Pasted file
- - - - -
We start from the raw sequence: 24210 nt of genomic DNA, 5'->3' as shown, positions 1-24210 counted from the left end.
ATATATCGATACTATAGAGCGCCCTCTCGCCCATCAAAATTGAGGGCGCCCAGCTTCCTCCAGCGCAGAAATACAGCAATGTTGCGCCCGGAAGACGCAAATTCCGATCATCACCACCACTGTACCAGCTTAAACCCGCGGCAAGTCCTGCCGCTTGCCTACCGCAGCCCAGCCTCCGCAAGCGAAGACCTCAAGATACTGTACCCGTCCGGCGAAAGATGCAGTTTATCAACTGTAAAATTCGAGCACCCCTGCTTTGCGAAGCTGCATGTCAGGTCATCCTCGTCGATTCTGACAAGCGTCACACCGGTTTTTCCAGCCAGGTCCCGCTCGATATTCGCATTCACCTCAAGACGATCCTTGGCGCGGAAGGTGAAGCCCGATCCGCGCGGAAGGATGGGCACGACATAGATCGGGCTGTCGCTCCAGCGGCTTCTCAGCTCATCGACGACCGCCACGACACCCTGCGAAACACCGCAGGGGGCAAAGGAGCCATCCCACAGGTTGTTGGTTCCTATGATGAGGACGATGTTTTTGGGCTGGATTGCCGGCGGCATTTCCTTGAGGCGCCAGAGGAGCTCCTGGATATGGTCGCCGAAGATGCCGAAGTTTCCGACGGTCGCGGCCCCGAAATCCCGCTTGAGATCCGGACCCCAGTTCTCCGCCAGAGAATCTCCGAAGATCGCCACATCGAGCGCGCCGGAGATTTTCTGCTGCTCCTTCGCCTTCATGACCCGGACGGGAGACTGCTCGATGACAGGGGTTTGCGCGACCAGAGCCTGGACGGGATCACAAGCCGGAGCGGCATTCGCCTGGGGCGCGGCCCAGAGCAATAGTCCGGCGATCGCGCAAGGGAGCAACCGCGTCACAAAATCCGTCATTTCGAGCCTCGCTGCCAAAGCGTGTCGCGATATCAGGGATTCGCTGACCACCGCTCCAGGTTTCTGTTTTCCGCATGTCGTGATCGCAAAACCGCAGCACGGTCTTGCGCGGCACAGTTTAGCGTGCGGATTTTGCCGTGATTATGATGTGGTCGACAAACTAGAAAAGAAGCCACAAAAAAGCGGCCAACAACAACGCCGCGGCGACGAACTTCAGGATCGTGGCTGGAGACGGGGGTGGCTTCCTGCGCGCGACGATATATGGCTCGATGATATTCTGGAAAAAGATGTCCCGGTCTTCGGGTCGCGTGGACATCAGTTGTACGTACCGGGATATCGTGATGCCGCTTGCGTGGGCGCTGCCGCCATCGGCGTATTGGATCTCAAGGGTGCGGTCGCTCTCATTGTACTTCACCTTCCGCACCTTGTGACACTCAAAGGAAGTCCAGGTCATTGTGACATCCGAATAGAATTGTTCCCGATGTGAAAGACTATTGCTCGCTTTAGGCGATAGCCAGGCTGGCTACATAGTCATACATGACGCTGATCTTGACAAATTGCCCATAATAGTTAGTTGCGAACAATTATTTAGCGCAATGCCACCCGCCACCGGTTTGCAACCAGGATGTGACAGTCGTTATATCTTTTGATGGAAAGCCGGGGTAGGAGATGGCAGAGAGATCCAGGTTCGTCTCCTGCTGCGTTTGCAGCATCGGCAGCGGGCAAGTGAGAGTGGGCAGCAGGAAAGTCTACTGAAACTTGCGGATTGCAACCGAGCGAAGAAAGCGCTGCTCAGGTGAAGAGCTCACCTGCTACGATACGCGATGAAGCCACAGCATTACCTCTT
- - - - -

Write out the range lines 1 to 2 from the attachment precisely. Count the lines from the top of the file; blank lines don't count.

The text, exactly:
We start from the raw sequence: 24210 nt of genomic DNA, 5'->3' as shown, positions 1-24210 counted from the left end.
ATATATCGATACTATAGAGCGCCCTCTCGCCCATCAAAATTGAGGGCGCCCAGCTTCCTCCAGCGCAGAAATACAGCAATGTTGCGCCCGGAAGACGCAAATTCCGATCATCACCACCACTGTACCAGCTTAAACCCGCGGCAAGTCCTGCCGCTTGCCTACCGCAGCCCAGCCTCCGCAAGCGAAGACCTCAAGATACTGTACCCGTCCGGCGAAAGATGCAGTTTATCAACTGTAAAATTCGAGCACCCCTGCTTTGCGAAGCTGCATGTCAGGTCATCCTCGTCGATTCTGACAAGCGTCACACCGGTTTTTCCAGCCAGGTCCCGCTCGATATTCGCATTCACCTCAAGACGATCCTTGGCGCGGAAGGTGAAGCCCGATCCGCGCGGAAGGATGGGCACGACATAGATCGGGCTGTCGCTCCAGCGGCTTCTCAGCTCATCGACGACCGCCACGACACCCTGCGAAACACCGCAGGGGGCAAAGGAGCCATCCCACAGGTTGTTGGTTCCTATGATGAGGACGATGTTTTTGGGCTGGATTGCCGGCGGCATTTCCTTGAGGCGCCAGAGGAGCTCCTGGATATGGTCGCCGAAGATGCCGAAGTTTCCGACGGTCGCGGCCCCGAAATCCCGCTTGAGATCCGGACCCCAGTTCTCCGCCAGAGAATCTCCGAAGATCGCCACATCGAGCGCGCCGGAGATTTTCTGCTGCTCCTTCGCCTTCATGACCCGGACGGGAGACTGCTCGATGACAGGGGTTTGCGCGACCAGAGCCTGGACGGGATCACAAGCCGGAGCGGCATTCGCCTGGGGCGCGGCCCAGAGCAATAGTCCGGCGATCGCGCAAGGGAGCAACCGCGTCACAAAATCCGTCATTTCGAGCCTCGCTGCCAAAGCGTGTCGCGATATCAGGGATTCGCTGACCACCGCTCCAGGTTTCTGTTTTCCGCATGTCGTGATCGCAAAACCGCAGCACGGTCTTGCGCGGCACAGTTTAGCGTGCGGATTTTGCCGTGATTATGATGTGGTCGACAAACTAGAAAAGAAGCCACAAAAAAGCGGCCAACAACAACGCCGCGGCGACGAACTTCAGGATCGTGGCTGGAGACGGGGGTGGCTTCCTGCGCGCGACGATATATGGCTCGATGATATTCTGGAAAAAGATGTCCCGGTCTTCGGGTCGCGTGGACATCAGTTGTACGTACCGGGATATCGTGATGCCGCTTGCGTGGGCGCTGCCGCCATCGGCGTATTGGATCTCAAGGGTGCGGTCGCTCTCATTGTACTTCACCTTCCGCACCTTGTGACACTCAAAGGAAGTCCAGGTCATTGTGACATCCGAATAGAATTGTTCCCGATGTGAAAGACTATTGCTCGCTTTAGGCGATAGCCAGGCTGGCTACATAGTCATACATGACGCTGATCTTGACAAATTGCCCATAATAGTTAGTTGCGAACAATTATTTAGCGCAATGCCACCCGCCACCGGTTTGCAACCAGGATGTGACAGTCGTTATATCTTTTGATGGAAAGCCGGGGTAGGAGATGGCAGAGAGATCCAGGTTCGTCTCCTGCTGCGTTTGCAGCATCGGCAGCGGGCAAGTGAGAGTGGGCAGCAGGAAAGTCTACTGAAACTTGCGGATTGCAACCGAGCGAAGAAAGCGCTGCTCAGGTGAAGAGCTCACCTGCTACGATACGCGATGAAGCCACAGCATTACCTCTT